Nuclear waste probed in Senate Committee | Mobile Augusta

An excerpt from the Augusta Chronicle on fate of highly radioactive waste:

The intent of the 2013 Nuclear Waste Administration Act is to implement recommendations from a blue-ribbon committee formed after the Obama administration halted a planned repository in Nevada’s Yucca Mountain.

The bill, which goes before the Senate Committee on Energy and Natural Resources on July 30, outlines “consent-based” siting policies that require support of state and local governments before waste storage or processing facilities can be established.

The legislation recommends no specific locations for “consolidated interim storage” of spent nuclear fuel, but Savannah River Site in South Carolina has already been discussed as a possible venue.

In March, consultants hired by the SRS Community Reuse Organization, an economic development consortium, unveiled a $200,000 study concluding that the site’s H Canyon processing facilities and history of nuclear involvement make it suitable for such programs.

The SRS Citizens Advisory Board has become involved in similar discussions. Its waste management committee voted 12-10 for a position paper opposing the idea. That draft resolution is scheduled for a formal vote by the full board Tuesday.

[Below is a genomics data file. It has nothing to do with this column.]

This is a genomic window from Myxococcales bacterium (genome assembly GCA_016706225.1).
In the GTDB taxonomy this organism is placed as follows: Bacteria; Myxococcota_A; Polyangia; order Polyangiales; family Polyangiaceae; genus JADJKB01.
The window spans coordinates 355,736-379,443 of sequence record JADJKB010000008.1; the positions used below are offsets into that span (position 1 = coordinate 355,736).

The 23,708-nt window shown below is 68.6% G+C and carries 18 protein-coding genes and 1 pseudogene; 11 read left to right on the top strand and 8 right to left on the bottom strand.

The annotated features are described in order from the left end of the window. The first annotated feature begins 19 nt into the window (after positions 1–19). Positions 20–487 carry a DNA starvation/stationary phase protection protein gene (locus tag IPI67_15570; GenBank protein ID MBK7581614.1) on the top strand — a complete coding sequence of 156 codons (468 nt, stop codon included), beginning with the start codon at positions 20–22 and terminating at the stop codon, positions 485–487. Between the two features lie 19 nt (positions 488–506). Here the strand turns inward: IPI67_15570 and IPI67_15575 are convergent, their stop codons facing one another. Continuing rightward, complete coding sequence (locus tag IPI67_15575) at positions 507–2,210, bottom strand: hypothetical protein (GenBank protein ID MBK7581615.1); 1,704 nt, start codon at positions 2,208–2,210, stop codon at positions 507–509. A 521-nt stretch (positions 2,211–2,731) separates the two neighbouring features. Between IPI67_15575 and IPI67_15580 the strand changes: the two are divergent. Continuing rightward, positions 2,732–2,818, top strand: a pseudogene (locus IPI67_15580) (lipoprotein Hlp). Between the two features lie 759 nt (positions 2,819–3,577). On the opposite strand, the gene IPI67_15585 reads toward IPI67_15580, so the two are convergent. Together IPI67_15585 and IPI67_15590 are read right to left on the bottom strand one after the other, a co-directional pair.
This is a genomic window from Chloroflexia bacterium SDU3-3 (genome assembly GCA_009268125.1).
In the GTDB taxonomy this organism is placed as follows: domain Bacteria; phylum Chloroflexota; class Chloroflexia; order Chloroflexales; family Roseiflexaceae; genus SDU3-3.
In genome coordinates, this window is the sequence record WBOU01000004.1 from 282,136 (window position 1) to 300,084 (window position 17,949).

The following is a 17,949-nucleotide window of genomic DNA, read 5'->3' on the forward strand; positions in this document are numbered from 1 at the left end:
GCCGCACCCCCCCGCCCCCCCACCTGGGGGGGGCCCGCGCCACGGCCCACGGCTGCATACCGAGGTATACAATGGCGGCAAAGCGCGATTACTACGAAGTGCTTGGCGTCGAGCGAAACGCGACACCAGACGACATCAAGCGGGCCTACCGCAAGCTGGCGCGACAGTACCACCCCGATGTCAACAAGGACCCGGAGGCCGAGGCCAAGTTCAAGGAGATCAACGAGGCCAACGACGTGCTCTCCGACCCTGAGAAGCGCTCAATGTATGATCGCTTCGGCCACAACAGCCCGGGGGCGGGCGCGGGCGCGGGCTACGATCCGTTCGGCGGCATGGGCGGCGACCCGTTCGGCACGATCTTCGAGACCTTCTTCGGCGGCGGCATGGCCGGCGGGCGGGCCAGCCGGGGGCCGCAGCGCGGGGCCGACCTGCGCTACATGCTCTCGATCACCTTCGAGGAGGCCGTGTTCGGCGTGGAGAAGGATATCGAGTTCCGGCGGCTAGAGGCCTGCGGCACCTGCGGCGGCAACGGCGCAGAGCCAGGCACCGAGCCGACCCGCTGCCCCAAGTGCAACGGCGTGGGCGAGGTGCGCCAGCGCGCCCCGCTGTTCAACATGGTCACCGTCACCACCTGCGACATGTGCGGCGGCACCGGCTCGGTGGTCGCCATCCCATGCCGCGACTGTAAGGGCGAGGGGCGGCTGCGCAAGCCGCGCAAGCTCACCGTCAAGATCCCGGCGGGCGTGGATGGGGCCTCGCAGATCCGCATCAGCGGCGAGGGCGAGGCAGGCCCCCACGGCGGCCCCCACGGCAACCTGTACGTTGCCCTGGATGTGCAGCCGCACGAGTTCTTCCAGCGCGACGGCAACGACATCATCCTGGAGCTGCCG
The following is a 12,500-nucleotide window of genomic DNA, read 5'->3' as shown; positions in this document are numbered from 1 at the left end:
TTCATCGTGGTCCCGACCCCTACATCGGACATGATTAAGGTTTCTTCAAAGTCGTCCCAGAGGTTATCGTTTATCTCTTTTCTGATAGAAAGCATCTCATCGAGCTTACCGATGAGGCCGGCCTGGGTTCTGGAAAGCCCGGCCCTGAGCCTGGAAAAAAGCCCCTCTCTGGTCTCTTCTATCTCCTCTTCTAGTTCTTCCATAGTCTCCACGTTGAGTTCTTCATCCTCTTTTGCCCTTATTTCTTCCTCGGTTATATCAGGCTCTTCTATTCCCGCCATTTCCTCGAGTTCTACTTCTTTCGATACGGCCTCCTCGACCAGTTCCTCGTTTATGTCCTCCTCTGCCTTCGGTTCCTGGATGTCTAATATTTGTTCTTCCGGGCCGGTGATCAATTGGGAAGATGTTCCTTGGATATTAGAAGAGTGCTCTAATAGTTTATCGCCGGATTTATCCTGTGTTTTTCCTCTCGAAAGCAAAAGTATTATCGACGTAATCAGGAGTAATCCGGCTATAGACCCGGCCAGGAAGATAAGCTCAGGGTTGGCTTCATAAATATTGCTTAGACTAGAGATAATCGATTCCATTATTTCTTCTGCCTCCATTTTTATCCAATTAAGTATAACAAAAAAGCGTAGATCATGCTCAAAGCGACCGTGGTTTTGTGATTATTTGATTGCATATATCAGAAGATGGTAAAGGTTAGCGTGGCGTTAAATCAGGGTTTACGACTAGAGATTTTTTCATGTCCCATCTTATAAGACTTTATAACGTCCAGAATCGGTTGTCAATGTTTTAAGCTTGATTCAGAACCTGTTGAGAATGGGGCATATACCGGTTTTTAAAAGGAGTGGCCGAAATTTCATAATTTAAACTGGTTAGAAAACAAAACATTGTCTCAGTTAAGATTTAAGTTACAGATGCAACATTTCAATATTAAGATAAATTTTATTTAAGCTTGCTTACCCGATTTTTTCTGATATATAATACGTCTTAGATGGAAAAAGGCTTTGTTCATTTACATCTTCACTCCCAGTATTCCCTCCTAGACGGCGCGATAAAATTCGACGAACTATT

Until a solution is found, spent fuel will continue to accumulate at commercial power plants, which now store about 75,000 tons of the material on-site in pools or above-ground casks.

Viewpoints: Nuclear waste bill endangers public health – Viewpoints – The Sacramento Bee

New legislation introduced by Senator Feinstein “squanders bipartisan efforts” to mitigate storage of highly nuclear wastes. Lessons from Japan tell us engineers still need to figure out transference of rod pools to dry castes storage.

A major push in the eighties to solve this was the Monitored Retrievable Storage (MRS) facility in Tennessee for interim fix and long term storage in Yucca Mountain Arizona. Here is excerpt from Sacramento Bee: